Crisis Management Can Be The Important Key To Your Company’s Survival

A crisis can be a powerful impetus to your company’s short and long term survival.

Contrast these two separate incidents involving world renowned products.

In the fall of 1982 , seven people died after taking Johnson and Johnson’s Extra-Strength Tylenol capsules that been laced with cyanide.

Guided by the company’s credo that the focus of its company was its customers the CEO set on a course of alerting the public to the dangers and recalled 31 million bottles of the product , at a cost of then $ 100 million .

The company told customers that it would stop production until it could provide tamper resistant caplets and launched an investigation to find the culprit . The company also offered to exchange the millions of bottles of Tylenol capsules that had already been sold for Tylenol tablets.

Costly, but it saved and ultimately prospered the firm.

Though initially the market share fell from 34 % to eight, by the end of the year it had rebounded to 24 % percentage.

Years later the company had more than regained market share.

The crisis had given the company in essence to show that it had a serious commitment to product safety and quality to its products.

This model of action should have given other businesses a template example for maintaining credibility and customer trust through disasters.

However Source Perrier did not follow this template model in their experience in the marketplace.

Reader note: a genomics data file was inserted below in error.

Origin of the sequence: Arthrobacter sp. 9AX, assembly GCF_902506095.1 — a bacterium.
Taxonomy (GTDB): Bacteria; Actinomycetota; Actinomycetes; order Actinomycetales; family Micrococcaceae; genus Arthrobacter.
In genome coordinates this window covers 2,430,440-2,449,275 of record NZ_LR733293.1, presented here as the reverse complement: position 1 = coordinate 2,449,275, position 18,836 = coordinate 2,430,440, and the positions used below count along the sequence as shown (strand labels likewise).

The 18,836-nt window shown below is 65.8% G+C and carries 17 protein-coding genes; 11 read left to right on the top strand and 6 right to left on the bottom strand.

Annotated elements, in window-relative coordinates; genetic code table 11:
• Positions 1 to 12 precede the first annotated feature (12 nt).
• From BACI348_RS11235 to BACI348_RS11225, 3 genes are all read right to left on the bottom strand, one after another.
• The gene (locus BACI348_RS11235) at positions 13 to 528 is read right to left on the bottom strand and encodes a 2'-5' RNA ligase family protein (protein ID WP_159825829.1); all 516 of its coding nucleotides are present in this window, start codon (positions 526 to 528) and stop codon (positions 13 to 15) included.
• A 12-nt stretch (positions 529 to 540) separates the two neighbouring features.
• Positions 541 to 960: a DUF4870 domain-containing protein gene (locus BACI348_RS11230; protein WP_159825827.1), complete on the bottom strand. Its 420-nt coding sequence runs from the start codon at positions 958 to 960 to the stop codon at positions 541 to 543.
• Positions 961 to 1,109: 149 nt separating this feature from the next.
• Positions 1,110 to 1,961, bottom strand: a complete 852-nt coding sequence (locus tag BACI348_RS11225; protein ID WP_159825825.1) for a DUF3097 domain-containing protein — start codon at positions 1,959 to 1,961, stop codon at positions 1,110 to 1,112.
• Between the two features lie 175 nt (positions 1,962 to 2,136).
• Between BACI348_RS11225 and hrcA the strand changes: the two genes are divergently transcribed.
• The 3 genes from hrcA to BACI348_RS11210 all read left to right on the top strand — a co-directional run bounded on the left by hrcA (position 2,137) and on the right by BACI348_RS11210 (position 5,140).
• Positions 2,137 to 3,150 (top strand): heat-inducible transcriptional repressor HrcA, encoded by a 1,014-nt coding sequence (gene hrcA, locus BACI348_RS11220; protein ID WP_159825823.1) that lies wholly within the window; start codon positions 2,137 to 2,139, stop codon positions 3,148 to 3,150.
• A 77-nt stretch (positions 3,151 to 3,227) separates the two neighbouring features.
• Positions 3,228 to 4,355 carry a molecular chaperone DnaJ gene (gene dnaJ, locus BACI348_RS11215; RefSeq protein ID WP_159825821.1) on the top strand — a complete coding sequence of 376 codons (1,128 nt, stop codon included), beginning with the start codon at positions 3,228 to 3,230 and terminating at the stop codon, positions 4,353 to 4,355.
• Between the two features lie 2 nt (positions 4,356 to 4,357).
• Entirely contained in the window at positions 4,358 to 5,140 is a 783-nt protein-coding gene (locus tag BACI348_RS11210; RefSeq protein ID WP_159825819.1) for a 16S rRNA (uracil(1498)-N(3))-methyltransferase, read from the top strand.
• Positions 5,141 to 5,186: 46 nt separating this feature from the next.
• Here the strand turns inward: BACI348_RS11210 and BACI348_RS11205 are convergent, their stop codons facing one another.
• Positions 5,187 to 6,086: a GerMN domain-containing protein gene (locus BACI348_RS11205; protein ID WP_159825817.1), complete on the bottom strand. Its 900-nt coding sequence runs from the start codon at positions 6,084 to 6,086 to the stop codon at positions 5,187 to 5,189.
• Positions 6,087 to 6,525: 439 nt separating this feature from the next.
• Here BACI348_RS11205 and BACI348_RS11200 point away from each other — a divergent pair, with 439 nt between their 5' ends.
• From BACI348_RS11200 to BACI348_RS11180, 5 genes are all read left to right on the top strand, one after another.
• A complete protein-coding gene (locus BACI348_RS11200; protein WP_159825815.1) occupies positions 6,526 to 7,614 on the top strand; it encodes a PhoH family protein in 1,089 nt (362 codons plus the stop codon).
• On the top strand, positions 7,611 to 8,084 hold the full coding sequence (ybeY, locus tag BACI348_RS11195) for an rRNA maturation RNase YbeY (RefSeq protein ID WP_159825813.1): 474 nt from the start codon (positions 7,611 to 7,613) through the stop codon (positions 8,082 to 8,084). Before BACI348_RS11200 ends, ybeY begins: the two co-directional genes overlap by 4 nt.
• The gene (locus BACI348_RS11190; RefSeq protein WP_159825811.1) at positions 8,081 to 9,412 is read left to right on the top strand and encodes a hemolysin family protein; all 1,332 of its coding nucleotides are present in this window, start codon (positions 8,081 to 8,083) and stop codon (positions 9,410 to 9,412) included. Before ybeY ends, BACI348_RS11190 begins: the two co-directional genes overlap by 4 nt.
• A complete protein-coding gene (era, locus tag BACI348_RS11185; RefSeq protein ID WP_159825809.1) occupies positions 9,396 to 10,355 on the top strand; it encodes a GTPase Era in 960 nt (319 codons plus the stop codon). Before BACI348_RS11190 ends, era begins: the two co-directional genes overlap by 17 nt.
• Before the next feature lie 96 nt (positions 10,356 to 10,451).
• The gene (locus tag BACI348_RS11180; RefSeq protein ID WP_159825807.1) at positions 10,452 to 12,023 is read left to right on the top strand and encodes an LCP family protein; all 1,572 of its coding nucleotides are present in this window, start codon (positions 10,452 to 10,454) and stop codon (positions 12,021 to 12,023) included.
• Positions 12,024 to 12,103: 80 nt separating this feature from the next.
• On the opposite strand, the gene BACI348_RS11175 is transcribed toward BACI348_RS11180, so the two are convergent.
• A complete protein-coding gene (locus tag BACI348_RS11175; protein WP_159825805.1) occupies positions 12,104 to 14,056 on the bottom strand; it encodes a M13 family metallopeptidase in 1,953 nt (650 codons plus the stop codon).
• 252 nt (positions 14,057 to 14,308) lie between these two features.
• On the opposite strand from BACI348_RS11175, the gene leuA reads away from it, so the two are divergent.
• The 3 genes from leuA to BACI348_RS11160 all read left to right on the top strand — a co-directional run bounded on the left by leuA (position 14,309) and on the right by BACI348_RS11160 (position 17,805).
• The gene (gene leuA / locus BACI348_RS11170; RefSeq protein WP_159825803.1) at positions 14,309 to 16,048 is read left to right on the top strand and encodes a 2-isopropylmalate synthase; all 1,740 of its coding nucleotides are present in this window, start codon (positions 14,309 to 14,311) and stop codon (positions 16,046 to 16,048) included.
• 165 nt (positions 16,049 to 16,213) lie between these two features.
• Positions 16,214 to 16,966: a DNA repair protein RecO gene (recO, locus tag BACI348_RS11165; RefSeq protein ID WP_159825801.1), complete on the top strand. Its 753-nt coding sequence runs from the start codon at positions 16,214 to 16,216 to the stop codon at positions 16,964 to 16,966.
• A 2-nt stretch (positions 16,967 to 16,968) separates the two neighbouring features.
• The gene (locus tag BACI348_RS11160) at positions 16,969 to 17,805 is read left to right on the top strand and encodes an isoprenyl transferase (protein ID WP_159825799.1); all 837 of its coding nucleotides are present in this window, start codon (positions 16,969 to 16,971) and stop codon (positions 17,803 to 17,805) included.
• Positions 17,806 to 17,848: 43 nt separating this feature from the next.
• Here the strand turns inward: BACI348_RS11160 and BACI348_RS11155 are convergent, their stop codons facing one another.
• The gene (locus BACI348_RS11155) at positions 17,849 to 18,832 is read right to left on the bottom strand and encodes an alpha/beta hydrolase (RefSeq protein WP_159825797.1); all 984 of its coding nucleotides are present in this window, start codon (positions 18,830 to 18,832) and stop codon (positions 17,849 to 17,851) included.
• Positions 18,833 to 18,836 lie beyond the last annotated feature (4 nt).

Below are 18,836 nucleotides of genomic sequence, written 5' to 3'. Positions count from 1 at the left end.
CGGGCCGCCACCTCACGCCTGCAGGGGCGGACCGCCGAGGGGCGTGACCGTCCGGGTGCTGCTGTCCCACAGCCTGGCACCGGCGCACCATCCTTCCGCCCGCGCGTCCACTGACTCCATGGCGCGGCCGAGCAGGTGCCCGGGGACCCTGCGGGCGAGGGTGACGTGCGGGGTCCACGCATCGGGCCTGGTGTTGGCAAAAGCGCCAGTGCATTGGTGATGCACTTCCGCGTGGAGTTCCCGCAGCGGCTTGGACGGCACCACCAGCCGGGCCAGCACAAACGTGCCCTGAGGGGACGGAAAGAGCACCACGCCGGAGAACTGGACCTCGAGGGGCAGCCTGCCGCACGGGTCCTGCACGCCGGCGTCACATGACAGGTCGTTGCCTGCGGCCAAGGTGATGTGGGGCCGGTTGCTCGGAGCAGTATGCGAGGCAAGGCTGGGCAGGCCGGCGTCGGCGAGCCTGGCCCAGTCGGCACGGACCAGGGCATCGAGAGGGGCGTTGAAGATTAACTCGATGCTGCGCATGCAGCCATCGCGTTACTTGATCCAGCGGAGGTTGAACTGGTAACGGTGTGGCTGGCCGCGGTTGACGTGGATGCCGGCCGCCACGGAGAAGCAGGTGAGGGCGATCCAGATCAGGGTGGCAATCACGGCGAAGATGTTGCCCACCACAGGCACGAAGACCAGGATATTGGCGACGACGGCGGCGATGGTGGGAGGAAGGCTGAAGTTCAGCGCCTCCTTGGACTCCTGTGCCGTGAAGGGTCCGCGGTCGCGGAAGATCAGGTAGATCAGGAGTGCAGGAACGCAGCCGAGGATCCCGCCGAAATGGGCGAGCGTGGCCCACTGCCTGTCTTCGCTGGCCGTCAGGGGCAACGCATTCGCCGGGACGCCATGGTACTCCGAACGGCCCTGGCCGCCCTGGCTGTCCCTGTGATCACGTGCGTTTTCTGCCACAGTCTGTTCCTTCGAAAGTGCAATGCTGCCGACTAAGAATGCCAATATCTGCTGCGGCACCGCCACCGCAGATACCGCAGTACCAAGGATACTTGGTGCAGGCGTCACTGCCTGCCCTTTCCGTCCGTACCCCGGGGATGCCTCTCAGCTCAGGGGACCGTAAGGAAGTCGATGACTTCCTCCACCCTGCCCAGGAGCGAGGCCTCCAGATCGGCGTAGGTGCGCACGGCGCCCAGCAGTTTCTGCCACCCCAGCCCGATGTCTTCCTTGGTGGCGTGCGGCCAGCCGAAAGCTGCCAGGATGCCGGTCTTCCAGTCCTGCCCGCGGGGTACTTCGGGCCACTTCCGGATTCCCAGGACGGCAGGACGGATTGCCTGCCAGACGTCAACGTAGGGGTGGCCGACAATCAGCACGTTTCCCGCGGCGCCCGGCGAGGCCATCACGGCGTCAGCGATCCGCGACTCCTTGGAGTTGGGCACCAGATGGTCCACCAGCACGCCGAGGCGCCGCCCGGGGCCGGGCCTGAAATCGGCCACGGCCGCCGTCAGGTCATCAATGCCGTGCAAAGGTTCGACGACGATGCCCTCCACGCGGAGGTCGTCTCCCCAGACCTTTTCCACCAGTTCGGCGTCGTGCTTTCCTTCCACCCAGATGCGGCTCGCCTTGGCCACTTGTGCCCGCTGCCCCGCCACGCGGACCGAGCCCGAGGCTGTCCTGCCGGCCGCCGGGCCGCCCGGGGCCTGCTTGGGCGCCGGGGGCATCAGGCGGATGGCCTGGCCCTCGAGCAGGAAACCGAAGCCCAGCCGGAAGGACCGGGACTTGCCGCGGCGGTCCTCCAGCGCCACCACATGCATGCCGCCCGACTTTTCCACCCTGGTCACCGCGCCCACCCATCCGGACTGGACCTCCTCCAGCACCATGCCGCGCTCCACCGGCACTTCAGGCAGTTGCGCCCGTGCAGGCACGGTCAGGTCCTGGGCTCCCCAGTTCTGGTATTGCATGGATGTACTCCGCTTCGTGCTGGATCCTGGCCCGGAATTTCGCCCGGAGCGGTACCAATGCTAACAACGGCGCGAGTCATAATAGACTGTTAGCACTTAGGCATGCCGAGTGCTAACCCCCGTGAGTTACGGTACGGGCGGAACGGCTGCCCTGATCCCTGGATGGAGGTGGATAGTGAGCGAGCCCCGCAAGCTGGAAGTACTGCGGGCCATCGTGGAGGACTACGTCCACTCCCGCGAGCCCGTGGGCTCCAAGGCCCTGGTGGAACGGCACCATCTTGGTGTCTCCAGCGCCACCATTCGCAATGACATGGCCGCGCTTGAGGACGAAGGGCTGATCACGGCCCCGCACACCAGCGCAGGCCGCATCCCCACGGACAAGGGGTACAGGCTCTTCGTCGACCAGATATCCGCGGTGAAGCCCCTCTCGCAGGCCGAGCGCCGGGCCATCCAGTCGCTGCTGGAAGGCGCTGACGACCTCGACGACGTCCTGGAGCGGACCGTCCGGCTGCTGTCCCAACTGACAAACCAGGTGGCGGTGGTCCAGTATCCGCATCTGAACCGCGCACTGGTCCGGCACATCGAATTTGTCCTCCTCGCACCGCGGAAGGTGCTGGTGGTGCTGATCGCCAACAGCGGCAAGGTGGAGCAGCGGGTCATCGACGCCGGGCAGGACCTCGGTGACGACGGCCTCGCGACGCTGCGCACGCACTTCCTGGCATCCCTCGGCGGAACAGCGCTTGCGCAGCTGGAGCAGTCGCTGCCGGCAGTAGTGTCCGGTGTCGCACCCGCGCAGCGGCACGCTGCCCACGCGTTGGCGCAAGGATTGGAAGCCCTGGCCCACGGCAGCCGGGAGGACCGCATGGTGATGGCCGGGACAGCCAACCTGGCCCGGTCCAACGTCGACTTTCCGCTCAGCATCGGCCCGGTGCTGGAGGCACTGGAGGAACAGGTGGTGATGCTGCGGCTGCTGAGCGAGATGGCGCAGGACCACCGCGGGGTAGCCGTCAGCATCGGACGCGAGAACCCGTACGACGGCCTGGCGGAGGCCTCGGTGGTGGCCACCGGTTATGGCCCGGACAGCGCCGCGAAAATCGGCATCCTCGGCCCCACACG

In 1989 Perrier was the leading imported water purveyor in North America with about 6 % of the market share in the United States.

The “naturally sparkling “water comes from a mineral spring in the south of France.

In 1990 Benzene, a poisonous organic liquid, that was known to cause cancer in rats, was found in the product Perrier Water sold in the United States sales market. The concentration of this harmful solvent was found to be 4 times the legal allowed limit for Benzene in drinking water.

At first Source Perrier said it was an isolated incident and reassured people that the underground spring that was the source of the product was surely virgin, pure and unpolluted.

An employee had cleaned some bottling equipment with a fluid containing benzene.

The company reassured the public that “The problem had been immediately dealt with “.

The company recalled 70 million bottles of the product from the North American market.

A few days later, it said the contamination was caused when employees failed to replace charcoal filters that screen out benzene, a chemical impurity in the natural gas in the water.

The company changed its story yet again, saying that the chemical Benzene is naturally present in Carbon Dioxide .

The company insisted that the Benzene which was normally present in the Carbon Dioxide which the company added to create the “fizz” should have been normally filtered out in the bottling process.

As a result of the admission that the carbon Dioxide had been artificially induced to the Perrier Water product – the U.S. Food and Drug Administration made Perrier drop the words “naturally sparkling “ from labels , since of course it had now been admitted by Source Perrier that the water product was artificially carbonated.

By 1995 sales in the United States of Perrier Water had fallen in half.

Even though in the coming decade the market for bottled water exploded Perrier had not even regained a portion of its previous market share.

The two diametrically opposed examples of how a company handles a crisis illustrated that crisis management is often the key to a company’s very survival.

Handled well it can prosper the company.

Handled poorly it can very well destroy the firm itself.